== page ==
Henri Matisse, Lorette with Turban and Yellow Jacket, 1917, National Gallery
My grandmother doesn’t wear yellow, but she wears head wraps and has, still, dark curly hair and exotic features, like the Italian model in Matisse’s Lorette with Turban and Yellow Jacket. I bought my grandma a postcard of it several years ago during a visit to the National Art Gallery in Washington, D.C. She still has it up on her refrigerator.
Lorette’s jacket, aside from the color, also looks like something my grandmother would wear — the kind of soft, unstructured jacket that she pairs with one of her many calf-length skirts. Of course, my grandmother (who is not Italian, but Catalan) likes head scarfs and easy jackets for their no-nonsense practicality. I imagine Lorette liked them for a different reason: their exoticism. This was, after all, 1917, six years after Paul Poiret hosted his legendary “Thousand and Second Nights” party and put all of bohemian Paris in luxuriously comfy — and, for much of the bourgeoisie, shockingly indecent — harem pants (the fashion cycle moved much more slowly then).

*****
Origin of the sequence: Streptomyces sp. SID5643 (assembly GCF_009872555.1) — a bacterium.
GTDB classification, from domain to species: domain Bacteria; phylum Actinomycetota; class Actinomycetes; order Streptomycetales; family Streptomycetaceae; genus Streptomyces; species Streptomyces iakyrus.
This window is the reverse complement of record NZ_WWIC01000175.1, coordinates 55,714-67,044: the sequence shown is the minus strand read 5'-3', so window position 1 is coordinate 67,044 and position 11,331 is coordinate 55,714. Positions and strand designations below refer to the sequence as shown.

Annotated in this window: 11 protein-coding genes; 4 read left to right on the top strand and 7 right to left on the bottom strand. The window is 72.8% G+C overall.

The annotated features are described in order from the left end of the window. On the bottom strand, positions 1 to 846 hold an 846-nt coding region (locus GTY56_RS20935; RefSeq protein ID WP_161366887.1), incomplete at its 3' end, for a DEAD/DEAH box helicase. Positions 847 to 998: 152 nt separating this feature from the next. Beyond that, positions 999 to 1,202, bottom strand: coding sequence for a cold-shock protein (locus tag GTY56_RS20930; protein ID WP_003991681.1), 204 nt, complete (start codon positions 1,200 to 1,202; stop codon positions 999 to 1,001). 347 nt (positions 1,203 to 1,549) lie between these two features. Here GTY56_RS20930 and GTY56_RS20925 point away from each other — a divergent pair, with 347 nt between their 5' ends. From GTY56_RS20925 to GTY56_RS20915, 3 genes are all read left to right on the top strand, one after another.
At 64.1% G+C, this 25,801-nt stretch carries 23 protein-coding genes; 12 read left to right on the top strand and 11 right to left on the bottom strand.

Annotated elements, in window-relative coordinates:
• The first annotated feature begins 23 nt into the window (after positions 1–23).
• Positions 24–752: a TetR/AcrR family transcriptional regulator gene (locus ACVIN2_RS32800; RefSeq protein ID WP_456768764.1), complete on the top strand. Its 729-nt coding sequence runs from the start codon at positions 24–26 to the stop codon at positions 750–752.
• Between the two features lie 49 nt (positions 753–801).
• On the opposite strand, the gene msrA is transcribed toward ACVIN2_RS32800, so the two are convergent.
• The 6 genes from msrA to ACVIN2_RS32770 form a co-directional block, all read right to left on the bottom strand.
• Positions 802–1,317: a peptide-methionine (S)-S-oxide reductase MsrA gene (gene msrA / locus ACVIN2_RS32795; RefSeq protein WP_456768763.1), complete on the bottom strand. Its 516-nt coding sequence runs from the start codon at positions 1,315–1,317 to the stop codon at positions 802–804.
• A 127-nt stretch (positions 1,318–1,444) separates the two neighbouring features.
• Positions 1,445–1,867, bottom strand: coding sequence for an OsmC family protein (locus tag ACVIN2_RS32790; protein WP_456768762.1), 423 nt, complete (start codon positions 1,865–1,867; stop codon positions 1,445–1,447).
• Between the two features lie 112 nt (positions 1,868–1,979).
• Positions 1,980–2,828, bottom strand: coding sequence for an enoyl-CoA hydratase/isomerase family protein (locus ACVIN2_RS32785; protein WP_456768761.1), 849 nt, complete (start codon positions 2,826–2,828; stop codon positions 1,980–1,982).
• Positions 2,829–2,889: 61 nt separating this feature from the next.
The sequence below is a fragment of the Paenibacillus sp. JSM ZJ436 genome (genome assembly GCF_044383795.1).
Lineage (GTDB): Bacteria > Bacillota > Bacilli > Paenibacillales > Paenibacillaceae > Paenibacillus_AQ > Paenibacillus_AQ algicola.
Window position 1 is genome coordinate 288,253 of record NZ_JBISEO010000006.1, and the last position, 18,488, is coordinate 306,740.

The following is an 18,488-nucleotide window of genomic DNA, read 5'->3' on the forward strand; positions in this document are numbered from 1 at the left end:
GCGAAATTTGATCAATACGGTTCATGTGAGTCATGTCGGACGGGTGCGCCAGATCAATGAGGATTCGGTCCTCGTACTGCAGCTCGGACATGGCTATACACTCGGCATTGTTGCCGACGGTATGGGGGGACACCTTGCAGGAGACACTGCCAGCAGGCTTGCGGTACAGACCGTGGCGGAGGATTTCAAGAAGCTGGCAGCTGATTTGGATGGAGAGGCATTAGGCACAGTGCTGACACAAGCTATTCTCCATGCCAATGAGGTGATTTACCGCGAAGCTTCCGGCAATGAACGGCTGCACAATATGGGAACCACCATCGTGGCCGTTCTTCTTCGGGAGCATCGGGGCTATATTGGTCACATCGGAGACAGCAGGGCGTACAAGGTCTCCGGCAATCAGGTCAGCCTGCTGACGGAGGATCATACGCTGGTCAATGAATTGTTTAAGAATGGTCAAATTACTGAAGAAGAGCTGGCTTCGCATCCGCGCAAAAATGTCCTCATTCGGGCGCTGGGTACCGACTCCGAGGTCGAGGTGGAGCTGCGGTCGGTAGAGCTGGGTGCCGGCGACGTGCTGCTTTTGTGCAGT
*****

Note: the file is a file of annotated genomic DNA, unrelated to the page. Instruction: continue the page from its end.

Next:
Indeed Western intellectuals and bohemians have long used Eastern dress as a way to convey their worldliness and glamour — see Gertrude Vanderbilt Whitney’s silk pajamas from 1916 or Greta Garbo’s and Gloria Swanson’s turbans from the 1930s.
Turbans have made several comebacks in recent years: First in a 2007 runway show by Miuccia Prada (fashion’s reigning intellectual) and then again in 2010 in the shows of Jason Wu, Vena Cava and Armani.